I am going to take you on a guided tour of the history of (largely) 3D viewers and the ability to experience remote places without being there. The stepping stones of my narrative will items selected out of the Buxton – Microsoft collection, spanning the period between 1838 and now. In this case, that uber-tale has to do with the nature of design, technical evolution, the cultural nature of what we do, and perhaps even the difference between technology evolution (a scientific notion) vs progress (an ethical one).
Visualizing the available number of hours in a week to have solo focus time amidst the constant video calling helped me to get realistic about how much work can actually be achieved by the team, relieve pressure around anxieties of not being perceived as working hard enough, and manage stakeholder expectations on the pace of work.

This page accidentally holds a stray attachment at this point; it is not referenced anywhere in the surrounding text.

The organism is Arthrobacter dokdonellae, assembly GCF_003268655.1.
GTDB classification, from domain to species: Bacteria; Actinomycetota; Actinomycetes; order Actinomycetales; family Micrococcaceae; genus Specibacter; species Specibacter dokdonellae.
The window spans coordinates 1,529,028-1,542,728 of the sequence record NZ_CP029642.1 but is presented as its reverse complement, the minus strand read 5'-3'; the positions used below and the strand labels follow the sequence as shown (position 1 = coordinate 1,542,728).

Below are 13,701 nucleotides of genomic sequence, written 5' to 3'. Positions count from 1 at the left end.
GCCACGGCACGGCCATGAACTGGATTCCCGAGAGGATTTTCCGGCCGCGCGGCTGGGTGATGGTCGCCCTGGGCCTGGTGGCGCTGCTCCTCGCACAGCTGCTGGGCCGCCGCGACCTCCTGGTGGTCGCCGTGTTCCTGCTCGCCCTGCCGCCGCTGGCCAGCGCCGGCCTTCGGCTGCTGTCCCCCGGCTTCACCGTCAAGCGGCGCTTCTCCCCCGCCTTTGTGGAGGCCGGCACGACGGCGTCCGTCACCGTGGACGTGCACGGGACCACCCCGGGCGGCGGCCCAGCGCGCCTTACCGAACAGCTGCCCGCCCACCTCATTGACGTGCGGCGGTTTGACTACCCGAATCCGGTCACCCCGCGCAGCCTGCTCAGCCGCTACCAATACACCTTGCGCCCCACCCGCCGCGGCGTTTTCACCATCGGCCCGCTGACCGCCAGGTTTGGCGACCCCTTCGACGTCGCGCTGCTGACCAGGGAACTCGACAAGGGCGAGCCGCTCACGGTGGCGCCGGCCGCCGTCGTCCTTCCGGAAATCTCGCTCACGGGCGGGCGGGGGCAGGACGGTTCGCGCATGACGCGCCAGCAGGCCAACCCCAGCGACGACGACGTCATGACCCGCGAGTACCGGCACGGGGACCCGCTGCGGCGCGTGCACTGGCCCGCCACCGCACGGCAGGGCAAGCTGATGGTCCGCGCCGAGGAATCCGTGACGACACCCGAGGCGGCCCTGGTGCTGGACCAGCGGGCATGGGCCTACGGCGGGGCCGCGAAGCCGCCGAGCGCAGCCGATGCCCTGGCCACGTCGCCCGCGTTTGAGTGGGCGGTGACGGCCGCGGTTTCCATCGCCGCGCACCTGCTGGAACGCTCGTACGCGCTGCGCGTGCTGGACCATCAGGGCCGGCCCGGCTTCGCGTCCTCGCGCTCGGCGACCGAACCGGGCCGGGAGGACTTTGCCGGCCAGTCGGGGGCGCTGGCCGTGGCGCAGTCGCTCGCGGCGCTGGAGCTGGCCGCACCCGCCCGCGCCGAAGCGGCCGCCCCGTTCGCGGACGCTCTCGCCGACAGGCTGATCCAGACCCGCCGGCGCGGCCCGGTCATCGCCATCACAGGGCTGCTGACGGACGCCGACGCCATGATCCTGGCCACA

In times of uncertainty, ambiguity and change, how do we create spaces where we can be our authentic selves? How might we make
opportunities and experiences more accessible? How might we make safer spaces through design?
In this talk, we will explore methods of co-design so we can curate our spaces, physical or digital or hybrid. We’ll look at design’s role
in creating safer spaces, how products and services become artifacts of our experiences, and how design can impact communities at scale.